It is equally difficult for many to believe the impartiality of a government whose principal actors especially its mouthpiece and chief law officer, have been acting as attorneys and spin doctors for a group perceived by many as aggressors and tormentors. Please rewind to the response of Abubakar Mallami to the recent resolution of Southern Governors to ban open grazing, and the point will sink better. Space will not permit us to say so much on Mallami and his likes in the presidency, but suffice it to say here that the cacophony of tunes that the Nigerian Presidency and its agents have been blaring forth leaves not a few completely befuddled about its commitment to tackling insecurity in the land.
As for the ban, could the government have been more circumspect in its reaction to the Twitter ‘provocation’? Perhaps yes! One of the reasons government gives for applying the brakes on full military response to the problem of banditry and kidnapping in different parts of the country is the collateral damage that will attend such. If the reason for collateral damage could temper response against banditry, could this same reason not have been invoked in the response to Twitter? Was a thought ever given to the role of the digital sector in our national economy before this ban was affected? By the time, the ban is reversed, many business owners and entrepreneurs such as online content creators, online marketers, bloggers, advertisers, etc, depending on Twitter will be counting their losses in billions of Naira. For an economy that is not enjoying the best of health and can hardly stand any further stress, this ought to have been factored into the equation before the ban.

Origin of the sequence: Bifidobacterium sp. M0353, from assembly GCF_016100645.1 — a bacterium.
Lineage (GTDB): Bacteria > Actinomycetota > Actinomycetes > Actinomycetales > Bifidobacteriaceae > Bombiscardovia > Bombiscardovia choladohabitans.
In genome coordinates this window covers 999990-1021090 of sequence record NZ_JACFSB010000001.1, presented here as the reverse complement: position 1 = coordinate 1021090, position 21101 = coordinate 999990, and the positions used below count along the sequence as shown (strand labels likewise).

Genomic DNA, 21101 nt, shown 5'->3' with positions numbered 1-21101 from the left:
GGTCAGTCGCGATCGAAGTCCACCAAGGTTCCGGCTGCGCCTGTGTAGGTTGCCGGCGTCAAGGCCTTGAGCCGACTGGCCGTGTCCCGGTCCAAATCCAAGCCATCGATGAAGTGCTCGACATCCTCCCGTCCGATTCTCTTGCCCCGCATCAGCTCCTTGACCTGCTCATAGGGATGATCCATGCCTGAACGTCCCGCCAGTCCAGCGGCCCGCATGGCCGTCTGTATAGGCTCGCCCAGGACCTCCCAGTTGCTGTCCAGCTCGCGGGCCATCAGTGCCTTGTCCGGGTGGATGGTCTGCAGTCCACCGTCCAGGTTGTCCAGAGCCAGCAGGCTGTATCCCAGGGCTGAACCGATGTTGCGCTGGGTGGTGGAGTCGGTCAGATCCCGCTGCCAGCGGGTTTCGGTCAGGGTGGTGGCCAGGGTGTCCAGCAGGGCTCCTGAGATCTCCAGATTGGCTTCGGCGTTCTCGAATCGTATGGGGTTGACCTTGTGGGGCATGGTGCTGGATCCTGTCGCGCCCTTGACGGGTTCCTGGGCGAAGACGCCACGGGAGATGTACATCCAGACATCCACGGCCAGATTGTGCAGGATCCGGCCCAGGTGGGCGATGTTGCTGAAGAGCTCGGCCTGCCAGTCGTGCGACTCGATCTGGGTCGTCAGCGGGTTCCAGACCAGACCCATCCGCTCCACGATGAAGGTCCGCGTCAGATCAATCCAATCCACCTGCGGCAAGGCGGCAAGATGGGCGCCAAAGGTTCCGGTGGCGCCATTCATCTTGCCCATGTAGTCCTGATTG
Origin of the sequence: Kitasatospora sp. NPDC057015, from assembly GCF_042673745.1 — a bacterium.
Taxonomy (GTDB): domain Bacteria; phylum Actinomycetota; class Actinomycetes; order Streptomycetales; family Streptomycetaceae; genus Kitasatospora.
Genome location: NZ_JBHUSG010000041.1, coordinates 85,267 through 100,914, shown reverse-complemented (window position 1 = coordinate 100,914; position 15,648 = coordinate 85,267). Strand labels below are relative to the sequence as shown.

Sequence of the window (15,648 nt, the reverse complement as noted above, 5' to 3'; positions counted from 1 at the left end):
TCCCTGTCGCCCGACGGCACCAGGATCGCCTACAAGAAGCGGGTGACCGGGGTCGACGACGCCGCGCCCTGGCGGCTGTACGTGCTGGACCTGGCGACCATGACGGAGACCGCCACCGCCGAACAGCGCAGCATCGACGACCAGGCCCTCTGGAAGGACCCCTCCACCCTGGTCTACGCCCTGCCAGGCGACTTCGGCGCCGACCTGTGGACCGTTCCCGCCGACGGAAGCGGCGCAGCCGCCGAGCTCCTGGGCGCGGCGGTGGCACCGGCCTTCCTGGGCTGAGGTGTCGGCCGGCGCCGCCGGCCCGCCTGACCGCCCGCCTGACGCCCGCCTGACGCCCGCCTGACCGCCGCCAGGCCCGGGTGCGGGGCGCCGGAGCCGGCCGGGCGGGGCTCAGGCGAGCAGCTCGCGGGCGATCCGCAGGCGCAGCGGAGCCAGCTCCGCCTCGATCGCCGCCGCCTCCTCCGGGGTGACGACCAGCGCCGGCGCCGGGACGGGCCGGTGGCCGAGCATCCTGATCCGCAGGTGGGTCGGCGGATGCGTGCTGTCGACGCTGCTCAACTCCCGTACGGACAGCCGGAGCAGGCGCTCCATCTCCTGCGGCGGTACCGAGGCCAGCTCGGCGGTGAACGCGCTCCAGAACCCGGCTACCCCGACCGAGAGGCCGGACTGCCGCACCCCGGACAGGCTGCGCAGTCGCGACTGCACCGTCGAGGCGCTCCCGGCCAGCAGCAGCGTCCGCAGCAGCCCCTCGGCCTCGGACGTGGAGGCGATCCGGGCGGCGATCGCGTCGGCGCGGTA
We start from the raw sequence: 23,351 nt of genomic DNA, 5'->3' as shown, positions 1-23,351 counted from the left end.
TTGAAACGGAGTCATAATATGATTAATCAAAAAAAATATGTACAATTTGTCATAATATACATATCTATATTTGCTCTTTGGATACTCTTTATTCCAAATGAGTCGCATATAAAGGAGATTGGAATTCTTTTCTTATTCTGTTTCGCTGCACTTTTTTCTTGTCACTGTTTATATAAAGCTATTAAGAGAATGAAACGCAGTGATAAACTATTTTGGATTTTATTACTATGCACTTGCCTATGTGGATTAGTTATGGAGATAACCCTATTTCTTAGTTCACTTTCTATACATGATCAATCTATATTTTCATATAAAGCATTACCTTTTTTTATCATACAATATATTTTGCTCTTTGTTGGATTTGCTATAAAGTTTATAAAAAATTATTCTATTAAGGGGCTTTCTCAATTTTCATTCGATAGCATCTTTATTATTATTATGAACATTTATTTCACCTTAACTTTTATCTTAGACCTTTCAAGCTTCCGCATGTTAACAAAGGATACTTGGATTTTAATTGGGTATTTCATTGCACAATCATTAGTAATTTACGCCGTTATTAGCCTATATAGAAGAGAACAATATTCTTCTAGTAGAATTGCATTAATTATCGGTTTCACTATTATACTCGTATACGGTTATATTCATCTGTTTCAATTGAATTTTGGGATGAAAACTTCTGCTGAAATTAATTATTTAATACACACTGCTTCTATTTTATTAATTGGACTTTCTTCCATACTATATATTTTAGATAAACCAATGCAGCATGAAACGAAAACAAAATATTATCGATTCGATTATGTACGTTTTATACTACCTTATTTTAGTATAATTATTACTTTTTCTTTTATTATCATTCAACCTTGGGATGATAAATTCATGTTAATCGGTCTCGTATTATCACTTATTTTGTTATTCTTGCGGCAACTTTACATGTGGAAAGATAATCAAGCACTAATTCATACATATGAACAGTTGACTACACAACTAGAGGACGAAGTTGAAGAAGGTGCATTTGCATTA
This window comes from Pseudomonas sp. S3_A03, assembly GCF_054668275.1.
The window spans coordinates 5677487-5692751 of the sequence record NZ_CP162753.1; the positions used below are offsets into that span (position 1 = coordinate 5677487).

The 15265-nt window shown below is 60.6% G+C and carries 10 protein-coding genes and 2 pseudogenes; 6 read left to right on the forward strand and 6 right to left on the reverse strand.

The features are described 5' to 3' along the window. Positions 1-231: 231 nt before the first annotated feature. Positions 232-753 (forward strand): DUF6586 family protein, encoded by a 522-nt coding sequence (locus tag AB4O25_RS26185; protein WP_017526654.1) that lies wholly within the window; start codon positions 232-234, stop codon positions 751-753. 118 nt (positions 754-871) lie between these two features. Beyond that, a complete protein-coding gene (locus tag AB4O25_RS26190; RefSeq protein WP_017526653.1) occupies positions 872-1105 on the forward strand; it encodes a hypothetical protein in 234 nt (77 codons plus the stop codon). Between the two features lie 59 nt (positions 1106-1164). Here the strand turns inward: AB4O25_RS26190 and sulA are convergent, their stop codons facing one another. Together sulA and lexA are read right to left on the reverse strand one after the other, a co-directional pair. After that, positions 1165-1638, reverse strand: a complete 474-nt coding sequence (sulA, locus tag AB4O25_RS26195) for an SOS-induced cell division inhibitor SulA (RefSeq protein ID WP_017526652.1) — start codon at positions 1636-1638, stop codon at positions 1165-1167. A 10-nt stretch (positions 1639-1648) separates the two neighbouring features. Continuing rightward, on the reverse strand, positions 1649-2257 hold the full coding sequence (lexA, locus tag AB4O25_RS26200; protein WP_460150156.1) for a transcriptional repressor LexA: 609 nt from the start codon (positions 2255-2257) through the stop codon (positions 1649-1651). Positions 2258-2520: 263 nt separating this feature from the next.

There so many other issues we may want to interrogate from the FG/Twitter bout. For example, the question may be raised does the president’s public communication undergo the proper filtration process that would have purged it of all possibility of being misconstrued? What is the legion of public communication ‘experts’ feeding fat on taxpayers’ money doing in the presidency if they cannot ensure that what goes out of the presidency is devoid of ambiguities and is in compliance with the in-house rules of the intended medium? How enforceable is Mallami’s threat to prosecute users of Twitter and under what law will this be? For the reason of space, we will spare discussion on these posers till some other time. For now, all we can say is that this simply appears as a case of one double standard begetting another.
Adegoke is a Lagos-based Communication Consultant and public affairs analyst.